I do feel covid restrictions and a lack of thought from the government has put childminders at risk – we are high risk as we look after young children that spread a lot of germs 🦠 . We’re also high risk as we’re self-employed and can’t afford to close every time someone gets a cold/ flu virus. Little ones aren’t likely to be vaccinated and no thought has gone into professions that work from home. I can see childminders quitting and going into employment. I’m close to myself. As a last resort I have now had to implement an annual rate increase of £1 an hour, I’ve increased child sickness and holiday from 50-100% and asked for a voluntary £10 per day per child retainer for any covid-related child or their family absences.

Another issue that childminders have had to face is that children’s needs have changed as a result of the first lockdown. We are seeing more isolated and less socialised babies and toddlers struggling to settle in, more and more illnesses such as hand foot and mouth, impetigo, conjunctivitis, slap cheek, high temp, sickness bugs etc – if we exclude all of these parents are going to find it difficult to retain employment.

Q. What are some personal characteristics and traits that make someone suitable to be a childminder?

  • Resilience: you need to be able to adapt to change and bounce back. The whole EYFS has changed again, although the underlying principles are the same. Covid has forced us to change the way we meet/ greet/ hand wash and clean / rotate the toys.
  • To be able to put the child first: their growth, their development, the support they need… parents supported after. Always keep the child at the centre.
  • Communication: keep a constant open dialogue with parents. Be honest about any concerns and be quick to develop a positive plan. We might make a joke about how many times x has taken time “thinking”, but I reassure you this is a normal stage etc or if it’s not, this is what we’re going to try.
  • Feel privileged: I always feel proud to be looking after a whole human being (sometimes more hours than a parent does). I feel privileged to be trusted to care for and keep them safe.

Q: What steps would you recommend to anyone thinking about starting to work as a childminder?

Don’t think it’s easy! I’m exhausted every day… physically and emotionally.. being a social worker was easier!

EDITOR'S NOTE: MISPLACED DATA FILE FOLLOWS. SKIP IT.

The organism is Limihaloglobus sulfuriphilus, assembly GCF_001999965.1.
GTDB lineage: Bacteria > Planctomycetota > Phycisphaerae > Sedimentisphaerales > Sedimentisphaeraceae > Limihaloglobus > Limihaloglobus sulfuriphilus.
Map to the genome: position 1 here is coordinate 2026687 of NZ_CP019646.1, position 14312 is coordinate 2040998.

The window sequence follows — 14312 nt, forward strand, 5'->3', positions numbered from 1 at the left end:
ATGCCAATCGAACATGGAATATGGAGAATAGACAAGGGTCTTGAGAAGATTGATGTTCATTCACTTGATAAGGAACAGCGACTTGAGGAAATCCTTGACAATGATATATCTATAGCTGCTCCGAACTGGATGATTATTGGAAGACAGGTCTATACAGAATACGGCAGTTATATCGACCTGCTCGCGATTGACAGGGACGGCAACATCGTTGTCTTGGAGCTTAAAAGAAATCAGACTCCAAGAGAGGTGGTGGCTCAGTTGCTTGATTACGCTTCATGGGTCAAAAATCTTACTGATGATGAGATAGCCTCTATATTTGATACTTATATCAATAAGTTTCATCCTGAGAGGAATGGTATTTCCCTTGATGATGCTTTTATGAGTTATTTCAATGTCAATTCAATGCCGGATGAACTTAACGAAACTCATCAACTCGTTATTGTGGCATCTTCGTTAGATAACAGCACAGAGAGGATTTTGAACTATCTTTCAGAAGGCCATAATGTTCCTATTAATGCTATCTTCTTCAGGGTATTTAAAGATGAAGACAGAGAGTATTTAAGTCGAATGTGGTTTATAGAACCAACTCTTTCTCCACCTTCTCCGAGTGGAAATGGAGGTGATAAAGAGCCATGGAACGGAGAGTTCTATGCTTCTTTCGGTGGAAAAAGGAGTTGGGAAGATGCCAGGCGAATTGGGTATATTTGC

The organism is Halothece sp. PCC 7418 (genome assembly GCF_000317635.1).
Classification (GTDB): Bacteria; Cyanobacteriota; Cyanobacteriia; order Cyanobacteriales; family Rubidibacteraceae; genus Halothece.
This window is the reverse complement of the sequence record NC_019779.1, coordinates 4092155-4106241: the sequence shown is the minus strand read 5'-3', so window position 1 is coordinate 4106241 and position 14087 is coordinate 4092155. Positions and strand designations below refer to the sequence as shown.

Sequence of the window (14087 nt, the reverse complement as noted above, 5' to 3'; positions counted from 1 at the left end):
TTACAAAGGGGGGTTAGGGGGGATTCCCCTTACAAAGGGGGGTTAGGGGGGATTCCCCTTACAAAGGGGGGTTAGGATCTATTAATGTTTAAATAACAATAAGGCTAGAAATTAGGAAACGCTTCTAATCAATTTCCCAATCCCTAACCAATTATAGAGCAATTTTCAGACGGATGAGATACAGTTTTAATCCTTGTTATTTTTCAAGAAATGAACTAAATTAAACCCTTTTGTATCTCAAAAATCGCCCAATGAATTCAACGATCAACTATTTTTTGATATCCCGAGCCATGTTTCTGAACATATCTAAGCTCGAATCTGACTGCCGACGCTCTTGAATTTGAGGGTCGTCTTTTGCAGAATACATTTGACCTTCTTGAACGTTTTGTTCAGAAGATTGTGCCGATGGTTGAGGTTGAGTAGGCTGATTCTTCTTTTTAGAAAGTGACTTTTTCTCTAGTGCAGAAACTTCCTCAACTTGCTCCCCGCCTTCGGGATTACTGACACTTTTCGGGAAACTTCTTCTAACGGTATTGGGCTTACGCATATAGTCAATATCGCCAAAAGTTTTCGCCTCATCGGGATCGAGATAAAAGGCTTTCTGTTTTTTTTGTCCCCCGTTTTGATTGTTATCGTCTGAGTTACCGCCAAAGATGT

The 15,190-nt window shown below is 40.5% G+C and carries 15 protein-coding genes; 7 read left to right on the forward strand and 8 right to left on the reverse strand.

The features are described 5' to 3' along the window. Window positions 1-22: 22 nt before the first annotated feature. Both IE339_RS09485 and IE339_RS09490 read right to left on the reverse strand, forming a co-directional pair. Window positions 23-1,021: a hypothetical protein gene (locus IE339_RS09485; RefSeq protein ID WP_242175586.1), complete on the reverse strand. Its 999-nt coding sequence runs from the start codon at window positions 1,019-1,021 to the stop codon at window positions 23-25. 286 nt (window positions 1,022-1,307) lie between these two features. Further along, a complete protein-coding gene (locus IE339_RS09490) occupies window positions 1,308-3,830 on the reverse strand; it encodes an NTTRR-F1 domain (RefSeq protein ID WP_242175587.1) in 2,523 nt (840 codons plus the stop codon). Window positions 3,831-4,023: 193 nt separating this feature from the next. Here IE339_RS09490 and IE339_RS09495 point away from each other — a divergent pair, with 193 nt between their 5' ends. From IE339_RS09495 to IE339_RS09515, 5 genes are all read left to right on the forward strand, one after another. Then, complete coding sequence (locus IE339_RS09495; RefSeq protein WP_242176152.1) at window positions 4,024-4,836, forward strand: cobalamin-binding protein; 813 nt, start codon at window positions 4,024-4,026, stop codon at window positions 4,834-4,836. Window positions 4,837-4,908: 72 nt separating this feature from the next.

Don’t do it if you get lonely or isolated unless you are prepared to take on an assistant. This for me was a hugely positive experience as I was concerned about popping to the loo or dishing up dinner and not properly supervising, so having another adult makes me feel more professional and that I’m taking less risks as well as having someone else to share the ups and downs with 🙂

Q: Do you have any insider tips for someone starting as a childminder? 


  1. Try and retain some employment whilst you set up as it can take 9 plus months to get registered. Eg reduce full-time work to 2 days a week and set up 3 days like I did (plus I worked Saturdays too to start)
  2. Be prepared for Ofsted’s disorganisation and frustrating backward and forwards of paperwork. Hold on in there!
  3. Spend your time before pre-reg preparing, eg toys/ resources/ activity ideas/ cleaning products, Rita’s, menu planning/ training etc- food hygiene/ first aid etc
  4. Register whole family as assistants if you can at the beginning- partner/ adult children etc- it means that you can use them in the future if you have one-off situations etc… I registered mine a few months after and it would have been easier to do at the time.
  5. Consider an assistant
  6. Create a business Facebook page to share
  7. Register with you can print off all their free policies etc and adapt them to suit.
  8. Register with basic and increase membership when you need to look for work,
  9. Use the pre-reg Facebook group when preparing for pre-reg and use the other FB groups after they are great sources of ideas and support